New AGFS proposals: The impact in context

16 January 2017

By Professor Martin Chalkley

Professor Martin Chalkley has advised the Bar Council on remuneration matters since 1995. He was one of the architects of the original Advocates' Graduated Fees Scheme, since which time he has been a consultant to the Bar Council on the AGFS, the CPS GFS, and family graduated fees. As a consultant member of the Bar's AGFS Working Group, Professor Chalkley has analysed and modelled all of the fee data.

Drawing on this experience and expertise, Professor Chalkley has written for the Bar Council to communicate critical details about how the new AGFS scheme has been developed and how its anticipated impact can usefully be evaluated.

The impact assessment accompanying the Ministry of Justice (MoJ) ' Reforming the Advocates' Graduated Fee Scheme' consultation paper contains quite a large number of figures. Some of these have already attracted commentary and discussion. One problem with interpreting the numbers is the lack of comparators; most of the numbers can only be understood when set in context. For example an "increase" of 10% might seem large, but when set against a previous reduction of 20% then maybe not so. The purpose of this note is to provide those who wish to respond to the consultation with some of the necessary context.

Graduated fees for criminal defence advocacy have been around for 20 years. There is therefore inevitably a lot of history and a lot of context. I cannot hope in this short note to give a comprehensive account of all that has happened and all that has changed leading up to the consultation, so I am going to be highly selective, but I hope the experience that I have had with the various schemes means that I can select wisely.

One issue is that since the MoJ has required any new scheme to be cost neutral, the proposals are all about redistributing a given expenditure. The architects of the scheme want that redistribution to be informed by certain principles - to make the fees more closely reflect the advocacy input required in different sorts of cases. So it is useful to start by thinking about how the present scheme has come about and what it does in terms of distributing fees.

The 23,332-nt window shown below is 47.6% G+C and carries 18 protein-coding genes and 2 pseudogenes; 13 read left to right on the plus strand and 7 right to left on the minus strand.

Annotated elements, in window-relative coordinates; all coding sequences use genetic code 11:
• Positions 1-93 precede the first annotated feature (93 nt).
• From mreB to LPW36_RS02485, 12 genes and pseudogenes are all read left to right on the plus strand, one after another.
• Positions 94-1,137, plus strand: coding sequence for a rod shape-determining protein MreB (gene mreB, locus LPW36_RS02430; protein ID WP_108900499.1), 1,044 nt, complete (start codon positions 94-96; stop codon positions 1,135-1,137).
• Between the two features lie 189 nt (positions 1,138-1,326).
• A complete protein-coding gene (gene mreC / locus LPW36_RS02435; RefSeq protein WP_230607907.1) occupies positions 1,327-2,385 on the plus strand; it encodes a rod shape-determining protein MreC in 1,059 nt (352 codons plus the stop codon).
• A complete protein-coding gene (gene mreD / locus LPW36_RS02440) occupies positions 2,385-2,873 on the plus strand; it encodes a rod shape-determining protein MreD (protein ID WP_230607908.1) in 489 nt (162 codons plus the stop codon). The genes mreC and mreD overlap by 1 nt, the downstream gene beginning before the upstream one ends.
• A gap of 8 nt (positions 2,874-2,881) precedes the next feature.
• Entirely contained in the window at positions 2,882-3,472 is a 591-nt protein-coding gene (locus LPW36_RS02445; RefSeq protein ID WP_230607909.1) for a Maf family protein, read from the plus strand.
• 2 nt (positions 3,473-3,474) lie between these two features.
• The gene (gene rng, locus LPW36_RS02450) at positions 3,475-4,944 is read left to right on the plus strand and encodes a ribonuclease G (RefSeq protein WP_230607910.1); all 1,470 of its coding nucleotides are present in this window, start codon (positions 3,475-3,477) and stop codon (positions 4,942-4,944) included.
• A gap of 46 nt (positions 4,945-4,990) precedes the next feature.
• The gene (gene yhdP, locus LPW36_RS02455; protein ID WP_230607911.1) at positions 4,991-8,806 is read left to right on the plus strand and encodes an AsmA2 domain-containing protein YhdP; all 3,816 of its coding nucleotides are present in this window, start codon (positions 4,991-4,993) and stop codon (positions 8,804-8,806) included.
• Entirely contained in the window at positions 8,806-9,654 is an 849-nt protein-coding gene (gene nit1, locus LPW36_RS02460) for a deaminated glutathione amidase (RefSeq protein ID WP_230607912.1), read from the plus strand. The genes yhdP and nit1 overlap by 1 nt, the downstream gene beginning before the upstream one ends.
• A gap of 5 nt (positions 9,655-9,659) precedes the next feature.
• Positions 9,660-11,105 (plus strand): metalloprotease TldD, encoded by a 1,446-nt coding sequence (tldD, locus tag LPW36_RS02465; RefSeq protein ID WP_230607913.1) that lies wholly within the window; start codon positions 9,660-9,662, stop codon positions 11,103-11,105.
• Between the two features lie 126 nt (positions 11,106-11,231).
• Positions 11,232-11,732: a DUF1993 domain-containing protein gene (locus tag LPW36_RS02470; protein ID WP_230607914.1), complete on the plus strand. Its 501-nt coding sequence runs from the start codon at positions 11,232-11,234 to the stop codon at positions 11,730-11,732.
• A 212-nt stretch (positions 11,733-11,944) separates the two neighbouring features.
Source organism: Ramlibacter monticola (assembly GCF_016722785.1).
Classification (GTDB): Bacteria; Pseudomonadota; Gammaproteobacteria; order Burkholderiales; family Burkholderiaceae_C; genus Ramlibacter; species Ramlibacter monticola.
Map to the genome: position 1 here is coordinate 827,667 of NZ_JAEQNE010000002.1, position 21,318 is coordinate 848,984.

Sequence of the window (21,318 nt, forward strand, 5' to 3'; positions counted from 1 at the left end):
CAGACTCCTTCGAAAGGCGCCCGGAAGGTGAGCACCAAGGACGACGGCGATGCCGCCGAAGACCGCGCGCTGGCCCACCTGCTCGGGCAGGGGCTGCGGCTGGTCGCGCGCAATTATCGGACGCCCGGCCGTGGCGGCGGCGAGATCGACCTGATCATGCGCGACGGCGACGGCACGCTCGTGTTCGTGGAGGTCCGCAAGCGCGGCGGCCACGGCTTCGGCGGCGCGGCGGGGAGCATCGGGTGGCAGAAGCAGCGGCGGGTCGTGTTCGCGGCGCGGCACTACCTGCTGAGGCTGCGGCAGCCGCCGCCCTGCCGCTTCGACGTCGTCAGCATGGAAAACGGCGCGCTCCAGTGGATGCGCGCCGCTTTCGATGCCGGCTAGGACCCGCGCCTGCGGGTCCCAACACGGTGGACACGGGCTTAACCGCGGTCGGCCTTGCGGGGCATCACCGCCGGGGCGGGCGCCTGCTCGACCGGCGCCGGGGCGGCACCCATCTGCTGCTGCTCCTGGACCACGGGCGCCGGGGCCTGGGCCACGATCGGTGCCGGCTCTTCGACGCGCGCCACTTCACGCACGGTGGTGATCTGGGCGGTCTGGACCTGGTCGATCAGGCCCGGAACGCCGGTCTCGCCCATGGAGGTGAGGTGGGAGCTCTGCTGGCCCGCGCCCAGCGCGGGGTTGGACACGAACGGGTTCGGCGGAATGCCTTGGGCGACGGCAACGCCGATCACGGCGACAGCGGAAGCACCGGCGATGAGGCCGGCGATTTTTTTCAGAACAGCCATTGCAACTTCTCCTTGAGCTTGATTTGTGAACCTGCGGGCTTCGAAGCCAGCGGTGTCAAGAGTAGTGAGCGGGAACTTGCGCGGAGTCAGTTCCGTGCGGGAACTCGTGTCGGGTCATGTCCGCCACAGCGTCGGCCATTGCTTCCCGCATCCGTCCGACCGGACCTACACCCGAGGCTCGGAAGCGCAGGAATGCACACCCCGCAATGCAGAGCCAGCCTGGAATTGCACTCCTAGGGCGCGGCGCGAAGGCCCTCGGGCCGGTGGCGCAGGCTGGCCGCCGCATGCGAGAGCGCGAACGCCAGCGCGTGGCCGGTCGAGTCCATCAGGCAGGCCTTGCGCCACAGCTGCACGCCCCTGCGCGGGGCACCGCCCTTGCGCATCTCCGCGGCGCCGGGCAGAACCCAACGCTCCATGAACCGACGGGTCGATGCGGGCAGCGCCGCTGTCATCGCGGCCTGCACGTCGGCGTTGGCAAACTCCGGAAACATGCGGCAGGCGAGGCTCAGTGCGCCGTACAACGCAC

Actually it is helpful to go right back to 1996 when the original Graduated Fee Scheme (GFS) was introduced. That scheme, designed by advocates for advocates, relied on the pre-existing fees mechanism (the ex post facto process) to inform how fees should be set relative to each other. The idea was that detailed and expert assessment of the work done in a large number of cases would provide a reliable guide to which cases required more or less work. That is pretty much how the original 1996 GFS was determined - fees reflect edevidence of the amount of skill and work required. You might therefore think in terms of the original GFS scheme fee table as providing some evidence of the relative value of different cases in 1996. No one, certainly not me, expected those relative values to stay fixed. Some cases have become more complex and onerous, others have ceased to exist, and new offences and cases have come along. I argued long and hard for a process of evidence-based review of the GFS but that never materialized. Instead fees were adjusted, revised and extended on the basis largely of financial and political imperative. Some fees that looked "high" were reduced relatively whilst others that looked "important" were increased, but there was really no evidence to support these changes. Yet the effects have been over the years very substantial and have dramatically changed the distribution of fees.

To give you a sense of this I will take you back to 2006 and Lord Carter's review. Fortunately, I still have the working figures from that review process. By 2006 the GFS had already changed a lot from 1996 but we have to start somewhere, so 2006 will have to do. I will start with the distribution of fees as between trials, cracks and guilty pleas. Going into Lord Carter's review, the proportionality between these - looking at overall spend and asking of the total spend on trials, cracks and pleas, what percentage went on each- was 58% for trials, 35% for Cracks and 6% for Guilty Pleas respectively. Now how did the "Revised" AGFS divide up the moneyfor those same cases?  The answer is 55% for trials, 34% for cracks and 11% for guilty pleas. That last figure is pretty remarkable. The revised scheme dramatically increased the relative fees of guilty pleas effectively doubling their share of the fee "cake". You might be tempted to ask why, if the previous expert assessment of bills suggested that guilty pleas were in aggregate worth 1/10 as much as trials, it was ever concluded that the figure should be 1/5. Why should there be such a huge relative fee rise for guilty pleas? That is a good question, and one I have asked myself and never received a satisfactory answer for.  

Whilst we are comparing how the cake is divided, here is another snippet from my spreadsheets from the Carter-era Revised Advocates Graduated Fee Scheme (RAGFS). Under the then pre-existing scheme, cases where. there was either a QC or two counsel took up a rather impressive 48% of the budget so that juniors alone were 52%. The intention with RAGFS was to reduce these two-counsel cases so the calculations for the new scheme indicated that those two counsel cases would decline to 36% of the budget. Juniors alone would get a substantially larger slice of the cake. But compare that to the figures in the consultation paper impact study. QCs, leading and led juniors currently receive 24% of the total and under the new proposals that would increase to 25%. This is a slightly bigger slice but still very much smaller than it was in 2007 and that in turn was a lot smaller than that in 2006.  So I hope this illustrates why context matters. On the one hand the figures in the impact study seem to indicate that guilty pleas will lose out, but the history is that they dramatically benefited from the 2007 revision and so by comparison the difference being proposed now is modest. Similarly whereas juniors alone look set to have a reduced slice, compared to the reductions that have been imposed over the years in payments to two-counsel cases, that looks like a small redistribution.